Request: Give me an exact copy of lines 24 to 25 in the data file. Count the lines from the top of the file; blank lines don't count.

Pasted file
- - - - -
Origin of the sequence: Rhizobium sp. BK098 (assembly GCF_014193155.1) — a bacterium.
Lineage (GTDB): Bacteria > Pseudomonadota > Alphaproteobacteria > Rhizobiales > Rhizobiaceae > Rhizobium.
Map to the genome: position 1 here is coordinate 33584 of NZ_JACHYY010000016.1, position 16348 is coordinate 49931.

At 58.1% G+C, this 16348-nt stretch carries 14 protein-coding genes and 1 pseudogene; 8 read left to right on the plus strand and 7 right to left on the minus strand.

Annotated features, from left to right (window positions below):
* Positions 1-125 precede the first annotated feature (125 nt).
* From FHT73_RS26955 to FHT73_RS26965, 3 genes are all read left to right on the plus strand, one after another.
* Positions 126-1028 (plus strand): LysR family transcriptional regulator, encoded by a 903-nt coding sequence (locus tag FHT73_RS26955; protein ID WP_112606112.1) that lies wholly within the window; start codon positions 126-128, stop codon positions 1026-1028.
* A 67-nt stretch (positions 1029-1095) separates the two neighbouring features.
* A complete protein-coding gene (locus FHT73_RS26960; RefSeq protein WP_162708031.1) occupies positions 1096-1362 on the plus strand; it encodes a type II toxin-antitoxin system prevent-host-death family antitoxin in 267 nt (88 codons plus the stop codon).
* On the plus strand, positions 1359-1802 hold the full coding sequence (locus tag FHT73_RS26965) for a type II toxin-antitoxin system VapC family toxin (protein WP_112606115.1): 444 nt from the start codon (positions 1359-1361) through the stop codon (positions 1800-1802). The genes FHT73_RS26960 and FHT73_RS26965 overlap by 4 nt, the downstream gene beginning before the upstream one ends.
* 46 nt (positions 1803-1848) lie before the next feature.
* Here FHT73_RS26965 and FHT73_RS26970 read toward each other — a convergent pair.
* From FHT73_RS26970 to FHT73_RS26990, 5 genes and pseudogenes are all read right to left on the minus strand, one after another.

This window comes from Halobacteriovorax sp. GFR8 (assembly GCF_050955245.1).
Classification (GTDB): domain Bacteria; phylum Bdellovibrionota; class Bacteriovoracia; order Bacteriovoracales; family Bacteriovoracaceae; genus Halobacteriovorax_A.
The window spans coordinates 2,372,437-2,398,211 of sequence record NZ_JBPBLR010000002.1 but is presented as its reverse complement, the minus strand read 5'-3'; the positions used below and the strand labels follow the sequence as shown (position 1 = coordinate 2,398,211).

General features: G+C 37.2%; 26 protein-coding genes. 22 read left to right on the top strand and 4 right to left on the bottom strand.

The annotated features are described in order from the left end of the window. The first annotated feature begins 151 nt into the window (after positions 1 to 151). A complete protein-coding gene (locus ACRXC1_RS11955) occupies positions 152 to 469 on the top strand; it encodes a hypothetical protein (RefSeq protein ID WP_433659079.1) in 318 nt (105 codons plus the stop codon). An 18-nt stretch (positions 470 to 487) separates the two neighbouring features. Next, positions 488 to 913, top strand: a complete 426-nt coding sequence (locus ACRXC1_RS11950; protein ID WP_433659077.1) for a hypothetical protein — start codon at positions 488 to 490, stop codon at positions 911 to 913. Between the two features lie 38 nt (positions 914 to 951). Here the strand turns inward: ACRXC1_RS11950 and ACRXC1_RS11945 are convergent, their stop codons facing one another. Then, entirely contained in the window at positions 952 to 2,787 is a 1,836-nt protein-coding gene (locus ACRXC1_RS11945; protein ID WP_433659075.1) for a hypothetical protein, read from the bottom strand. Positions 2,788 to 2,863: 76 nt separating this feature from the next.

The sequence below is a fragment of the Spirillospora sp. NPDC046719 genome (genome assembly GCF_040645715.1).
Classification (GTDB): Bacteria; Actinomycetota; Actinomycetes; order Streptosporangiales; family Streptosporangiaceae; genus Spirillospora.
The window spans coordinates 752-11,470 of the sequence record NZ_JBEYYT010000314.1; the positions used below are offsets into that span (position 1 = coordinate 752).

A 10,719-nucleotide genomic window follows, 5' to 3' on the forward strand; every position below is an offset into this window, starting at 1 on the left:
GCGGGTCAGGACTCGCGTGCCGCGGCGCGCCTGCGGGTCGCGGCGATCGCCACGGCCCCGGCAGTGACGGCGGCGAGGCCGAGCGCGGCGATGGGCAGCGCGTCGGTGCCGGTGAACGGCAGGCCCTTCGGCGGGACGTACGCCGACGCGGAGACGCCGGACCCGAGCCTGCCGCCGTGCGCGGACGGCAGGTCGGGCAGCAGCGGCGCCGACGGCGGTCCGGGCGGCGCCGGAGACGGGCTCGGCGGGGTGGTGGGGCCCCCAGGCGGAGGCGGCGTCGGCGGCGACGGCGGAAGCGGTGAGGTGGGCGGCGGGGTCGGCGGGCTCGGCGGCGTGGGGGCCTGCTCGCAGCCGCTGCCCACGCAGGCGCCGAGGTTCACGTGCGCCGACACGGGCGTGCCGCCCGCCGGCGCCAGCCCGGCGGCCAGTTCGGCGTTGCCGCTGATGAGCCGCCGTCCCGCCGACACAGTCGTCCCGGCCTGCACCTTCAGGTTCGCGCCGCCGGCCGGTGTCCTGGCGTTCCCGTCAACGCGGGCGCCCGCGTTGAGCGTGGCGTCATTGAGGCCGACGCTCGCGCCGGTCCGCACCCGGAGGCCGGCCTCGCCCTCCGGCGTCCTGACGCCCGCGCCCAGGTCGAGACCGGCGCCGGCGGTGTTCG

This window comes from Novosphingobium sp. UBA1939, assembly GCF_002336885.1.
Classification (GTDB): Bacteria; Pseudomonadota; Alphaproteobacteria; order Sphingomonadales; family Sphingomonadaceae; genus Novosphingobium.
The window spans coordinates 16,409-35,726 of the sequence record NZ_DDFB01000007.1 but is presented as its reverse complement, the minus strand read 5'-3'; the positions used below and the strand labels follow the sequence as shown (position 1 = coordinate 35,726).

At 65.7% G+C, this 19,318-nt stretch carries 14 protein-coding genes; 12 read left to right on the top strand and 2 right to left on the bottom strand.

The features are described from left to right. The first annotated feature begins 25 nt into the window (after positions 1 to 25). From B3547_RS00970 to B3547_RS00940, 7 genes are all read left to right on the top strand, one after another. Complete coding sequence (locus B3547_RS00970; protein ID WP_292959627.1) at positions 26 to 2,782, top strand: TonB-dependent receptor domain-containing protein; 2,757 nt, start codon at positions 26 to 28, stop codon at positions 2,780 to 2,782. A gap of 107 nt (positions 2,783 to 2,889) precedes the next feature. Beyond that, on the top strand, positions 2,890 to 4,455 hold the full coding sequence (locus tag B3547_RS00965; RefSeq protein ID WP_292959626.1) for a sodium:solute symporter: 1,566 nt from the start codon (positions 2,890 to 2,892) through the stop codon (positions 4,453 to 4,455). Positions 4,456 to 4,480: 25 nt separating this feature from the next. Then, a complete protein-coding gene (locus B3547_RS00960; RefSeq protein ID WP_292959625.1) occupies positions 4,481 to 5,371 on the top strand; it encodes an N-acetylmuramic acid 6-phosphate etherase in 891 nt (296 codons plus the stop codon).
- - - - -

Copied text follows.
GCGGGTCAGGACTCGCGTGCCGCGGCGCGCCTGCGGGTCGCGGCGATCGCCACGGCCCCGGCAGTGACGGCGGCGAGGCCGAGCGCGGCGATGGGCAGCGCGTCGGTGCCGGTGAACGGCAGGCCCTTCGGCGGGACGTACGCCGACGCGGAGACGCCGGACCCGAGCCTGCCGCCGTGCGCGGACGGCAGGTCGGGCAGCAGCGGCGCCGACGGCGGTCCGGGCGGCGCCGGAGACGGGCTCGGCGGGGTGGTGGGGCCCCCAGGCGGAGGCGGCGTCGGCGGCGACGGCGGAAGCGGTGAGGTGGGCGGCGGGGTCGGCGGGCTCGGCGGCGTGGGGGCCTGCTCGCAGCCGCTGCCCACGCAGGCGCCGAGGTTCACGTGCGCCGACACGGGCGTGCCGCCCGCCGGCGCCAGCCCGGCGGCCAGTTCGGCGTTGCCGCTGATGAGCCGCCGTCCCGCCGACACAGTCGTCCCGGCCTGCACCTTCAGGTTCGCGCCGCCGGCCGGTGTCCTGGCGTTCCCGTCAACGCGGGCGCCCGCGTTGAGCGTGGCGTCATTGAGGCCGACGCTCGCGCCGGTCCGCACCCGGAGGCCGGCCTCGCCCTCCGGCGTCCTGACGCCCGCGCCCAGGTCGAGACCGGCGCCGGCGGTGTTCG

This window comes from Novosphingobium sp. UBA1939, assembly GCF_002336885.1.